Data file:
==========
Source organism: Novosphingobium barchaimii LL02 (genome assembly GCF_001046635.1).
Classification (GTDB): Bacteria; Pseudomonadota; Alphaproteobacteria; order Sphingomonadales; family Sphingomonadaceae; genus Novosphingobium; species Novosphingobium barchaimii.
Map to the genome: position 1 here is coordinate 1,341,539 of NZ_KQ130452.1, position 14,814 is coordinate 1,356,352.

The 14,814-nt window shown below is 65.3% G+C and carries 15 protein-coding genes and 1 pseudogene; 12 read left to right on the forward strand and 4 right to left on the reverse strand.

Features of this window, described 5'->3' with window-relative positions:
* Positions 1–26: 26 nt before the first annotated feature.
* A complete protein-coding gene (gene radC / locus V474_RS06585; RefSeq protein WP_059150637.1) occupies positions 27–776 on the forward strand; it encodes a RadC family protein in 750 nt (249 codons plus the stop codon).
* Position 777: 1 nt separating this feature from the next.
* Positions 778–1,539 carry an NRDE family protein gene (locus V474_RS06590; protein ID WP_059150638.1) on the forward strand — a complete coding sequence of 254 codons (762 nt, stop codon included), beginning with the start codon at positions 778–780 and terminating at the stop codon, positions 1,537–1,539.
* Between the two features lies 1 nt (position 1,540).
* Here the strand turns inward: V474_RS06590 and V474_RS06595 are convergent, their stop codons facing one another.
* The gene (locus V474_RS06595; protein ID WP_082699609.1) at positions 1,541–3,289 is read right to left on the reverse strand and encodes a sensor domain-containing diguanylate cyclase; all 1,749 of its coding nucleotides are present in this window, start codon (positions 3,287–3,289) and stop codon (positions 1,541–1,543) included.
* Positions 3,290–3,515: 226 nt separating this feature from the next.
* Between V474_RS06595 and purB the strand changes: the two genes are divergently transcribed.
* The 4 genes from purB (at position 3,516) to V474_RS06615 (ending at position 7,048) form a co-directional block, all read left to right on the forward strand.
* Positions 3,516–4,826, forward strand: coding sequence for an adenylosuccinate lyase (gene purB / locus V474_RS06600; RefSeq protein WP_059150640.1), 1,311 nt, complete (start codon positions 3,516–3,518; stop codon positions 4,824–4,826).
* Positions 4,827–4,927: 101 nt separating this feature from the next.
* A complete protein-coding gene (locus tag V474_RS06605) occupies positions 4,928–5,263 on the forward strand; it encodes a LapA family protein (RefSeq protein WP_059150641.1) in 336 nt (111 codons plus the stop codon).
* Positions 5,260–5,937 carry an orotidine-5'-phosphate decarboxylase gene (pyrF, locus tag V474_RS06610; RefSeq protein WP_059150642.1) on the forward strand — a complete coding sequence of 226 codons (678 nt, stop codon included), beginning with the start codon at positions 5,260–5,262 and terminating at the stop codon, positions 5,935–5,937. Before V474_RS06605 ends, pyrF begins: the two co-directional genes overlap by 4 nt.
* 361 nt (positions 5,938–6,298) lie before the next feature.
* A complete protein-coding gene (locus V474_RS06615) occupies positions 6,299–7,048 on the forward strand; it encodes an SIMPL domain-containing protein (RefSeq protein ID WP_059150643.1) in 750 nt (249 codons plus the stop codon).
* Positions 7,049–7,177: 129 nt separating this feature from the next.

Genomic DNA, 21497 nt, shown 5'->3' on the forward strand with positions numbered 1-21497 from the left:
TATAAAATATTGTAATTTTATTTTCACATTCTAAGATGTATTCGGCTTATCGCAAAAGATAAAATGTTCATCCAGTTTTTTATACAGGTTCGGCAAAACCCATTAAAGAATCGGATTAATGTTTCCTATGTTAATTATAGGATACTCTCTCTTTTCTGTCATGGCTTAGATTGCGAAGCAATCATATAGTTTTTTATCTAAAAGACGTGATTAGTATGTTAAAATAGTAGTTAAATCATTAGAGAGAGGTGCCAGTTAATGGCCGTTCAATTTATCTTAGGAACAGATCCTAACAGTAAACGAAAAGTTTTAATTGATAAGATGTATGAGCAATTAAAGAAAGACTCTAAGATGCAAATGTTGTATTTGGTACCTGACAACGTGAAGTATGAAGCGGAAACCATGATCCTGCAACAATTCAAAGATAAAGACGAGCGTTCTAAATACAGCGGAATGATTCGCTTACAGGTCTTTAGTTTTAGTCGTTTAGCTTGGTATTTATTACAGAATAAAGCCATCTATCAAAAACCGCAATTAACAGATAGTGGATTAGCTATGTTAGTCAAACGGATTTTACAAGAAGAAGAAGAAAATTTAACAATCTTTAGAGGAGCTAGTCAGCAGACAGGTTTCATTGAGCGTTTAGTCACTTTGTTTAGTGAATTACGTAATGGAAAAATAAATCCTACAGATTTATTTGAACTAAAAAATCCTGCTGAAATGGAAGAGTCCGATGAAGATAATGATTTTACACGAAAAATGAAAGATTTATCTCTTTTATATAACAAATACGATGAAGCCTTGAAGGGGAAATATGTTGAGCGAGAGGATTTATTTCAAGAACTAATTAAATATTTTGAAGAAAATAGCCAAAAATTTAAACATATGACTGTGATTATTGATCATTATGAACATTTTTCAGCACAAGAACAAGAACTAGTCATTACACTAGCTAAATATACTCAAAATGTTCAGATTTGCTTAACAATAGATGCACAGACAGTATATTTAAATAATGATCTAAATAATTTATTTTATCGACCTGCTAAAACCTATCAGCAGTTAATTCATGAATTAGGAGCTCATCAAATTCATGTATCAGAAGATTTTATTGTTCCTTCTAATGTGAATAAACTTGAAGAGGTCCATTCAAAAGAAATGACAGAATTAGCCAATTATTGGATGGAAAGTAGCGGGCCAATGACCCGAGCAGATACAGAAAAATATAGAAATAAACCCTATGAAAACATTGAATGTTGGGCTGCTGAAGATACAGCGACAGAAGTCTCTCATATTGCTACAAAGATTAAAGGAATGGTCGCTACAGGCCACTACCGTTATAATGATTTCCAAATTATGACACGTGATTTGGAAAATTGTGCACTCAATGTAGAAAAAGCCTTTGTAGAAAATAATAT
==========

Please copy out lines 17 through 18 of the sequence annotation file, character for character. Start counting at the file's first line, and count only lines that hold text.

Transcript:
* Positions 4,827–4,927: 101 nt separating this feature from the next.
* A complete protein-coding gene (locus tag V474_RS06605) occupies positions 4,928–5,263 on the forward strand; it encodes a LapA family protein (RefSeq protein WP_059150641.1) in 336 nt (111 codons plus the stop codon).